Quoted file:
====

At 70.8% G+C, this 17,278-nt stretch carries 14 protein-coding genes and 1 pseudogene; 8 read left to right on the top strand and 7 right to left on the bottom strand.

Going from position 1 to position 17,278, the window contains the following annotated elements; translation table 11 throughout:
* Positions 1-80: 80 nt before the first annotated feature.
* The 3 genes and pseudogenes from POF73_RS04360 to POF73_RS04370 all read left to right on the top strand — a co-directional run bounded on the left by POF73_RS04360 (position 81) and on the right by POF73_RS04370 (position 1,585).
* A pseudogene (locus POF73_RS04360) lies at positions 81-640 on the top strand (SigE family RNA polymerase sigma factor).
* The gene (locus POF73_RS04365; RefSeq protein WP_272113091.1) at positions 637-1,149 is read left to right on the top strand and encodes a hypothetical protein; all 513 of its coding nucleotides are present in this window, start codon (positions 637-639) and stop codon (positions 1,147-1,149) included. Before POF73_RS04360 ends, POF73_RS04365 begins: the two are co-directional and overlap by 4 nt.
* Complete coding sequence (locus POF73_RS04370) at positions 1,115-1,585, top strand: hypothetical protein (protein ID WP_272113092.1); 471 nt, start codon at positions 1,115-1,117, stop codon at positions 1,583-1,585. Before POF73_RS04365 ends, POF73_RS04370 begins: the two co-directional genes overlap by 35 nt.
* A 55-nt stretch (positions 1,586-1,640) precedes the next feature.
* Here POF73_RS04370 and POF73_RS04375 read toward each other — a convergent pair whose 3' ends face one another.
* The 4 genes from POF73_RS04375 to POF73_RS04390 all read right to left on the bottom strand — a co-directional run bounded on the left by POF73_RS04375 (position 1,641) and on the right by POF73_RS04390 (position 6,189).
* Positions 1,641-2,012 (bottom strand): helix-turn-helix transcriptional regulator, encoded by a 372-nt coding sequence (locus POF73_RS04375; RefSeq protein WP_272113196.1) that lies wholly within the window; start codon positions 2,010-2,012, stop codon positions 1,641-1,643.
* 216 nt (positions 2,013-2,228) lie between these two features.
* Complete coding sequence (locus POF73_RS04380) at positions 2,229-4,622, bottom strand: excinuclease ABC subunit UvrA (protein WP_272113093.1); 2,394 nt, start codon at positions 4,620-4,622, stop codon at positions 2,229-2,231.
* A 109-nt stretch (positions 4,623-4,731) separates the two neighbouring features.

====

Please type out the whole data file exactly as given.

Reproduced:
At 70.8% G+C, this 17,278-nt stretch carries 14 protein-coding genes and 1 pseudogene; 8 read left to right on the top strand and 7 right to left on the bottom strand.

Going from position 1 to position 17,278, the window contains the following annotated elements; translation table 11 throughout:
* Positions 1-80: 80 nt before the first annotated feature.
* The 3 genes and pseudogenes from POF73_RS04360 to POF73_RS04370 all read left to right on the top strand — a co-directional run bounded on the left by POF73_RS04360 (position 81) and on the right by POF73_RS04370 (position 1,585).
* A pseudogene (locus POF73_RS04360) lies at positions 81-640 on the top strand (SigE family RNA polymerase sigma factor).
* The gene (locus POF73_RS04365; RefSeq protein WP_272113091.1) at positions 637-1,149 is read left to right on the top strand and encodes a hypothetical protein; all 513 of its coding nucleotides are present in this window, start codon (positions 637-639) and stop codon (positions 1,147-1,149) included. Before POF73_RS04360 ends, POF73_RS04365 begins: the two are co-directional and overlap by 4 nt.
* Complete coding sequence (locus POF73_RS04370) at positions 1,115-1,585, top strand: hypothetical protein (protein ID WP_272113092.1); 471 nt, start codon at positions 1,115-1,117, stop codon at positions 1,583-1,585. Before POF73_RS04365 ends, POF73_RS04370 begins: the two co-directional genes overlap by 35 nt.
* A 55-nt stretch (positions 1,586-1,640) precedes the next feature.
* Here POF73_RS04370 and POF73_RS04375 read toward each other — a convergent pair whose 3' ends face one another.
* The 4 genes from POF73_RS04375 to POF73_RS04390 all read right to left on the bottom strand — a co-directional run bounded on the left by POF73_RS04375 (position 1,641) and on the right by POF73_RS04390 (position 6,189).
* Positions 1,641-2,012 (bottom strand): helix-turn-helix transcriptional regulator, encoded by a 372-nt coding sequence (locus POF73_RS04375; RefSeq protein WP_272113196.1) that lies wholly within the window; start codon positions 2,010-2,012, stop codon positions 1,641-1,643.
* 216 nt (positions 2,013-2,228) lie between these two features.
* Complete coding sequence (locus POF73_RS04380) at positions 2,229-4,622, bottom strand: excinuclease ABC subunit UvrA (protein WP_272113093.1); 2,394 nt, start codon at positions 4,620-4,622, stop codon at positions 2,229-2,231.
* A 109-nt stretch (positions 4,623-4,731) separates the two neighbouring features.